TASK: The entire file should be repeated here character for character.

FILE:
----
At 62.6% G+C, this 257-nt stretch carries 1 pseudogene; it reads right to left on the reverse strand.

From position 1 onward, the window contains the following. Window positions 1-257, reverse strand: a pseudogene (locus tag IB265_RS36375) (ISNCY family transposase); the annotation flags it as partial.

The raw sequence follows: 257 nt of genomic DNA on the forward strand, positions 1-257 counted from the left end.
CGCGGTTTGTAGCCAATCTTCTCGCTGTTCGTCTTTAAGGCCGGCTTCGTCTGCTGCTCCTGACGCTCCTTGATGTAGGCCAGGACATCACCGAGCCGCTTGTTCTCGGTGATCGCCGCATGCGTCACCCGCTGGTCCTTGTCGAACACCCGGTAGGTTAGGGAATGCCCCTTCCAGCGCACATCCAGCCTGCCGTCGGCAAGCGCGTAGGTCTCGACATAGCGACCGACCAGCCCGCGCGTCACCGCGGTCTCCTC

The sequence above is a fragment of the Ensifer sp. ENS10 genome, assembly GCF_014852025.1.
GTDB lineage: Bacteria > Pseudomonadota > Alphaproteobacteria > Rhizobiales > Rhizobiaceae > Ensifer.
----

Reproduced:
At 62.6% G+C, this 257-nt stretch carries 1 pseudogene; it reads right to left on the reverse strand.

From position 1 onward, the window contains the following. Window positions 1-257, reverse strand: a pseudogene (locus tag IB265_RS36375) (ISNCY family transposase); the annotation flags it as partial.

The raw sequence follows: 257 nt of genomic DNA on the forward strand, positions 1-257 counted from the left end.
CGCGGTTTGTAGCCAATCTTCTCGCTGTTCGTCTTTAAGGCCGGCTTCGTCTGCTGCTCCTGACGCTCCTTGATGTAGGCCAGGACATCACCGAGCCGCTTGTTCTCGGTGATCGCCGCATGCGTCACCCGCTGGTCCTTGTCGAACACCCGGTAGGTTAGGGAATGCCCCTTCCAGCGCACATCCAGCCTGCCGTCGGCAAGCGCGTAGGTCTCGACATAGCGACCGACCAGCCCGCGCGTCACCGCGGTCTCCTC

The sequence above is a fragment of the Ensifer sp. ENS10 genome, assembly GCF_014852025.1.
GTDB lineage: Bacteria > Pseudomonadota > Alphaproteobacteria > Rhizobiales > Rhizobiaceae > Ensifer.